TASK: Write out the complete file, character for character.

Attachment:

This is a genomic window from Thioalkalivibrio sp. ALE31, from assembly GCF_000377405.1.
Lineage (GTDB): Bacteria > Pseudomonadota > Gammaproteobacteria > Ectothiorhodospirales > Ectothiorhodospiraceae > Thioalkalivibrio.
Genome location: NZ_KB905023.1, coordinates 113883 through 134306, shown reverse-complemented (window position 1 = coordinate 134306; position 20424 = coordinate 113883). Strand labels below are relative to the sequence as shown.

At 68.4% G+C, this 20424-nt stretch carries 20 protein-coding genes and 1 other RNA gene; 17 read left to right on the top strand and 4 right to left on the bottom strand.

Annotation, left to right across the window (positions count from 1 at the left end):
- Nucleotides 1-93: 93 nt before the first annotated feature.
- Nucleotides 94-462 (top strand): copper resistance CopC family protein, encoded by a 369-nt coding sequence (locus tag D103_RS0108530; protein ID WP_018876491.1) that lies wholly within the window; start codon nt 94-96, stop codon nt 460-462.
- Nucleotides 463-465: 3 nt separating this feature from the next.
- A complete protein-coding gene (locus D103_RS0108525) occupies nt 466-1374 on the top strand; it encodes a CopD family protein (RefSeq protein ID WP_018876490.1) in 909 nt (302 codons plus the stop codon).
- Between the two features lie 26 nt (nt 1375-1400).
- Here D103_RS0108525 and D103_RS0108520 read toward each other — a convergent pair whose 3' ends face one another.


This is a genomic window from Thioalkalivibrio sp. ALE31, from assembly GCF_000377405.1.
Lineage (GTDB): Bacteria > Pseudomonadota > Gammaproteobacteria > Ectothiorhodospirales > Ectothiorhodospiraceae > Thioalkalivibrio.
Genome location: NZ_KB905023.1, coordinates 113883 through 134306, shown reverse-complemented (window position 1 = coordinate 134306; position 20424 = coordinate 113883). Strand labels below are relative to the sequence as shown.

At 68.4% G+C, this 20424-nt stretch carries 20 protein-coding genes and 1 other RNA gene; 17 read left to right on the top strand and 4 right to left on the bottom strand.

Annotation, left to right across the window (positions count from 1 at the left end):
- Nucleotides 1-93: 93 nt before the first annotated feature.
- Nucleotides 94-462 (top strand): copper resistance CopC family protein, encoded by a 369-nt coding sequence (locus tag D103_RS0108530; protein ID WP_018876491.1) that lies wholly within the window; start codon nt 94-96, stop codon nt 460-462.
- Nucleotides 463-465: 3 nt separating this feature from the next.
- A complete protein-coding gene (locus D103_RS0108525) occupies nt 466-1374 on the top strand; it encodes a CopD family protein (RefSeq protein ID WP_018876490.1) in 909 nt (302 codons plus the stop codon).
- Between the two features lie 26 nt (nt 1375-1400).
- Here D103_RS0108525 and D103_RS0108520 read toward each other — a convergent pair whose 3' ends face one another.